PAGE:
April 18, 2014

Skeletal remains buried on what is now EMU campus are apparently from 19th-century cemetery relocated from that site in late 1800s

by Geoff Larcom, Published June 29, 2011

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Further skeletal remains of an older man buried in a 19th-century cemetery formerly located on what is now the campus of Eastern Michigan University were discovered today by investigators.

The remains, which included a skull and coffin remnants, are consistent with a burial from the late 1800s, said Professor Norm Sauer, director of the Forensic Anthropology Lab at Michigan State University.

Sauer led a team of MSU graduate students in investigating the site Tuesday after several bones were first reported Monday as construction crews performed excavation for a new steam line project adjacent to EMU's Physical Plant building on the northeast corner of campus.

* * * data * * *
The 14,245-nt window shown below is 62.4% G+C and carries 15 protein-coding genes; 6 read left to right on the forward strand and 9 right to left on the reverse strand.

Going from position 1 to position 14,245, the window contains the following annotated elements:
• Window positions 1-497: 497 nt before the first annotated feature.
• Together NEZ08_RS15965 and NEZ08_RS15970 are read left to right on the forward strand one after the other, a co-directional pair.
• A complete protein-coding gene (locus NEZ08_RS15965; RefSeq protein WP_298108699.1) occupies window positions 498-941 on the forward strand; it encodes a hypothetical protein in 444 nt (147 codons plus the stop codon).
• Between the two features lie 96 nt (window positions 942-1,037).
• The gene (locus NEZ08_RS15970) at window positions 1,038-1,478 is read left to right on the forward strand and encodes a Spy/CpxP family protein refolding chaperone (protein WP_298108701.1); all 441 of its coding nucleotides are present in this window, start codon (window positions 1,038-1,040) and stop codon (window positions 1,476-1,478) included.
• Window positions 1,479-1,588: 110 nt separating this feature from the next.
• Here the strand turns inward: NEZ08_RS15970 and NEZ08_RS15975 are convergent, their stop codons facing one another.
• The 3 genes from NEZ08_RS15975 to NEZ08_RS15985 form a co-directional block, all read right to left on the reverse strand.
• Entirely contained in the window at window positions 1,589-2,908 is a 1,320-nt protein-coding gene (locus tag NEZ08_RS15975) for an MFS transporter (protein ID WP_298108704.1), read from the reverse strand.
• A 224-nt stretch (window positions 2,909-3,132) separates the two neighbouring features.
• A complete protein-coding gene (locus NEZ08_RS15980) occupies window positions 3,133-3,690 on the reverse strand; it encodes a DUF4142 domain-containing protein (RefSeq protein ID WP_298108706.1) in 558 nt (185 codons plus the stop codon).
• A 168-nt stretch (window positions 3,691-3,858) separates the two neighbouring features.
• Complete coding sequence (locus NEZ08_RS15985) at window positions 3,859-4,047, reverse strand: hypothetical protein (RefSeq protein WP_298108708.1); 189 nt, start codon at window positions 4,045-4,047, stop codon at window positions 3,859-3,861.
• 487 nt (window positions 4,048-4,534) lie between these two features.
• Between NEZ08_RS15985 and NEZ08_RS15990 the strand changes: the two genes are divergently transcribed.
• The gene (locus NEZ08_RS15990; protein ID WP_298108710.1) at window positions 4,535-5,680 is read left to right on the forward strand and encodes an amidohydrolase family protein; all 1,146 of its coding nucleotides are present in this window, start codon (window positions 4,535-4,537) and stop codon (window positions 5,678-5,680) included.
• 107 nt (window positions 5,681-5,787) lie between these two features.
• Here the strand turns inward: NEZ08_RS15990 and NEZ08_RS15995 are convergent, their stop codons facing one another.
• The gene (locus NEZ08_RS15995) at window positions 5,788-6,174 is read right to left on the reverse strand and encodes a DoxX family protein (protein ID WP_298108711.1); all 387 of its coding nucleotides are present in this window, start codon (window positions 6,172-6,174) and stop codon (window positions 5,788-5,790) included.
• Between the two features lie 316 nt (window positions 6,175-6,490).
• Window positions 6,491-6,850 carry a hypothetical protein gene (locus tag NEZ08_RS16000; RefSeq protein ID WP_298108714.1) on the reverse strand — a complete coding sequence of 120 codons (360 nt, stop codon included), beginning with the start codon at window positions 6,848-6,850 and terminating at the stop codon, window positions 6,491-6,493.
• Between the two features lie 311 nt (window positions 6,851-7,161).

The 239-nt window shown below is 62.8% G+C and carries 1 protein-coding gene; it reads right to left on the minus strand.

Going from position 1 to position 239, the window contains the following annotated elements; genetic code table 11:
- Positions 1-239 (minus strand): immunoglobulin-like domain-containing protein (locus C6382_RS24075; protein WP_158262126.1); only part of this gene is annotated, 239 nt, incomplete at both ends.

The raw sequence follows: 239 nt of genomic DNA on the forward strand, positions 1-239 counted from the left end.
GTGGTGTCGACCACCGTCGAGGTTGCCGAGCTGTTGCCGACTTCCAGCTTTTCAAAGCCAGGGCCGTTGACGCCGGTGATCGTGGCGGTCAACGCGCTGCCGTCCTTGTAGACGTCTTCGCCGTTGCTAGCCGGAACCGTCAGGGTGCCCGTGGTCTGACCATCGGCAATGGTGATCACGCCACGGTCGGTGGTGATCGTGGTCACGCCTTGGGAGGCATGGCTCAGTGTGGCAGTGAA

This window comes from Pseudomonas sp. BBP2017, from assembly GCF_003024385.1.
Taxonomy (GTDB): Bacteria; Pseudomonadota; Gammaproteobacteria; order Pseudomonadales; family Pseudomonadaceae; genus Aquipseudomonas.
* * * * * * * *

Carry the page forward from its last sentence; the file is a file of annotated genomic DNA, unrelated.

Construction crews notified Eastern Michigan's Department of Public Safety, which contacted the Michigan State Police Crime Lab. MSU is the designated partner of the Michigan State Police in performing such archaeological investigations.

The bones were apparently from a Catholic cemetery (see attached map) formerly located near what is now Ann Street on EMU's campus. County records indicate the cemetery was relocated before 1900.

The bones, along with artifacts such as a coffin handle, were found six to seven feet underground below a concrete driveway area near the Physical Plant Building. No further excavation is planned.

Sauer said his team will continue to investigate the remains for more details.

Geoff Larcom

glarcom@emich.edu

734.487.4400

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